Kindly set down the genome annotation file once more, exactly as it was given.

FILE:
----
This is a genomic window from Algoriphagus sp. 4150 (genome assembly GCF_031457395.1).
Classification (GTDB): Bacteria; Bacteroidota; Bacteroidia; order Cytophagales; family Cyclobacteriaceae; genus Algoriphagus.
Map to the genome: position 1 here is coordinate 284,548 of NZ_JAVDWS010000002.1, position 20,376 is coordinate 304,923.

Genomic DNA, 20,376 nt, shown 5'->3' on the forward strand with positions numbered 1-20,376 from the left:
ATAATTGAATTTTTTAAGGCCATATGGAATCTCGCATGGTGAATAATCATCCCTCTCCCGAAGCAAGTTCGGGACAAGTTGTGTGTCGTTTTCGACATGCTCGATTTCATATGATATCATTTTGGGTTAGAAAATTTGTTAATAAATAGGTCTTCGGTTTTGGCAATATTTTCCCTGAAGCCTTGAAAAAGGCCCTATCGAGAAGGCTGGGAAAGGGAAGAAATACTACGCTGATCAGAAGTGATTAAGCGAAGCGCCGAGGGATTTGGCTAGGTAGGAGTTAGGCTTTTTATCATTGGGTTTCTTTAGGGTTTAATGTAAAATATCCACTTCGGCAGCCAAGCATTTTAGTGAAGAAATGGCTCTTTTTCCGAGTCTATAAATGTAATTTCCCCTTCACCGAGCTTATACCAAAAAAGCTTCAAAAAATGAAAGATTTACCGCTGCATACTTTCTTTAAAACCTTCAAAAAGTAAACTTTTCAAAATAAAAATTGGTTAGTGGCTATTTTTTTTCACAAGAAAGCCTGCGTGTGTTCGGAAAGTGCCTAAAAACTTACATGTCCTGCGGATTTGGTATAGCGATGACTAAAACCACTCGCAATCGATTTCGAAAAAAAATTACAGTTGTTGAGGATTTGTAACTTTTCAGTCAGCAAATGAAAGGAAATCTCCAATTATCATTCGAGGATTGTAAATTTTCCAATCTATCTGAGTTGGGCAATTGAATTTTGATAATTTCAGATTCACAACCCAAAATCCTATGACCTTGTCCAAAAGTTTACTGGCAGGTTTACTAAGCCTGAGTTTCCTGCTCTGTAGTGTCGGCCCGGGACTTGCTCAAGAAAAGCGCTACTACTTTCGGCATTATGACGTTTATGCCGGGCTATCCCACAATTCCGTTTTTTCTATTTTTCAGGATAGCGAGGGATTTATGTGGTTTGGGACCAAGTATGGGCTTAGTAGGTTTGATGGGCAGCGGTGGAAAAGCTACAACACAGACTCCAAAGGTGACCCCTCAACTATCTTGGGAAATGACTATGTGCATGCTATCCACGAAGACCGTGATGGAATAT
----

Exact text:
This is a genomic window from Algoriphagus sp. 4150 (genome assembly GCF_031457395.1).
Classification (GTDB): Bacteria; Bacteroidota; Bacteroidia; order Cytophagales; family Cyclobacteriaceae; genus Algoriphagus.
Map to the genome: position 1 here is coordinate 284,548 of NZ_JAVDWS010000002.1, position 20,376 is coordinate 304,923.

Genomic DNA, 20,376 nt, shown 5'->3' on the forward strand with positions numbered 1-20,376 from the left:
ATAATTGAATTTTTTAAGGCCATATGGAATCTCGCATGGTGAATAATCATCCCTCTCCCGAAGCAAGTTCGGGACAAGTTGTGTGTCGTTTTCGACATGCTCGATTTCATATGATATCATTTTGGGTTAGAAAATTTGTTAATAAATAGGTCTTCGGTTTTGGCAATATTTTCCCTGAAGCCTTGAAAAAGGCCCTATCGAGAAGGCTGGGAAAGGGAAGAAATACTACGCTGATCAGAAGTGATTAAGCGAAGCGCCGAGGGATTTGGCTAGGTAGGAGTTAGGCTTTTTATCATTGGGTTTCTTTAGGGTTTAATGTAAAATATCCACTTCGGCAGCCAAGCATTTTAGTGAAGAAATGGCTCTTTTTCCGAGTCTATAAATGTAATTTCCCCTTCACCGAGCTTATACCAAAAAAGCTTCAAAAAATGAAAGATTTACCGCTGCATACTTTCTTTAAAACCTTCAAAAAGTAAACTTTTCAAAATAAAAATTGGTTAGTGGCTATTTTTTTTCACAAGAAAGCCTGCGTGTGTTCGGAAAGTGCCTAAAAACTTACATGTCCTGCGGATTTGGTATAGCGATGACTAAAACCACTCGCAATCGATTTCGAAAAAAAATTACAGTTGTTGAGGATTTGTAACTTTTCAGTCAGCAAATGAAAGGAAATCTCCAATTATCATTCGAGGATTGTAAATTTTCCAATCTATCTGAGTTGGGCAATTGAATTTTGATAATTTCAGATTCACAACCCAAAATCCTATGACCTTGTCCAAAAGTTTACTGGCAGGTTTACTAAGCCTGAGTTTCCTGCTCTGTAGTGTCGGCCCGGGACTTGCTCAAGAAAAGCGCTACTACTTTCGGCATTATGACGTTTATGCCGGGCTATCCCACAATTCCGTTTTTTCTATTTTTCAGGATAGCGAGGGATTTATGTGGTTTGGGACCAAGTATGGGCTTAGTAGGTTTGATGGGCAGCGGTGGAAAAGCTACAACACAGACTCCAAAGGTGACCCCTCAACTATCTTGGGAAATGACTATGTGCATGCTATCCACGAAGACCGTGATGGAATAT